The pieces on Love Retained were originally intended to form the basis of collaborations. This would explain why the piano often appears to be crouching down in a small portion of the stereo frame, or why chords seem to pause and await reply (to which only silence acknowledges receipt). Hawgood is ducking beneath violins that don’t exist yet, or asking questions of electronics that haven’t stepped into earshot; like an actor forced to interact with green screen, splashing the images of their imagination onto the unresponsive vertical surface. Nothing here has been edited or mastered. Hawgood hasn’t reshaped this music to remove the sensation of a solo voice engaged in an unrequited duet, and neither has he made effort to eradicate the occasional mistakes in timing or velocity (if they even be called “mistakes” once they’ve been intentionally committed to release). Love Retained is a person stretching out beyond the walls of their own world, faithfully awaiting the moment that the hand clasps upon fingers reaching forth from the opposite direction.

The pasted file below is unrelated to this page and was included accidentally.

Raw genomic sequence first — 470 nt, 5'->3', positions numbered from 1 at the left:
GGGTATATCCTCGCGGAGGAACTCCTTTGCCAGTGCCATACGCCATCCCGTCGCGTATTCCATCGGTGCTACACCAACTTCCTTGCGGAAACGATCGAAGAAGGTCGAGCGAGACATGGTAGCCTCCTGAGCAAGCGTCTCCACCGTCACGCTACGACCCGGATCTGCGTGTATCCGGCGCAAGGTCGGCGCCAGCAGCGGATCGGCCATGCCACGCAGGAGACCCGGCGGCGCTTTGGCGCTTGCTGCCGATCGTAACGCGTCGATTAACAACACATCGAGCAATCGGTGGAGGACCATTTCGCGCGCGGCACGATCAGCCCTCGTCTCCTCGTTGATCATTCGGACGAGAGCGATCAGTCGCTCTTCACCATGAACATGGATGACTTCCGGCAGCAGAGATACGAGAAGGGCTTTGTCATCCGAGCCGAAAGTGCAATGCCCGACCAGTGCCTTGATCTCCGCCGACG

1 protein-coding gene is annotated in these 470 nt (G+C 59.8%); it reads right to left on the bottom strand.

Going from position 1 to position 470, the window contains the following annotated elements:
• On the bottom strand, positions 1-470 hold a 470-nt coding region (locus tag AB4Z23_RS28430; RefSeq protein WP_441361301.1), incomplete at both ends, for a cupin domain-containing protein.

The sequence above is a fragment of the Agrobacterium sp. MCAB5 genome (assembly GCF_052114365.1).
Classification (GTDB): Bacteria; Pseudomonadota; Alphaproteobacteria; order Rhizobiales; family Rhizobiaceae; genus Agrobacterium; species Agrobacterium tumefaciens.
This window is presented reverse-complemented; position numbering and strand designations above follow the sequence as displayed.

The liner notes candidly frame the album in the context of Hawgood’s own experiences with depression. These should be read from the source rather than paraphrased, but at one point Hawgood makes reference to the fact that he is unlikely to complete another full length record due to the great stress of constricting a creative process to a particular timeframe. In light of this, Love Retained becomes an act of acceptance, weaving compositional intention into the lattice of environmental factor and executional oversight, with sudden silences and tape warbles rendered permanent facets of a music that doesn’t require further correction and refinement. With each listen, the visible seams start to recede into a work that I wouldn’t wish to be any other way. Meanwhile, the silence – that green screen that stares back so vacantly at Hawgood’s little cursive signatures of harmony and repetition – ceases to feel so empty.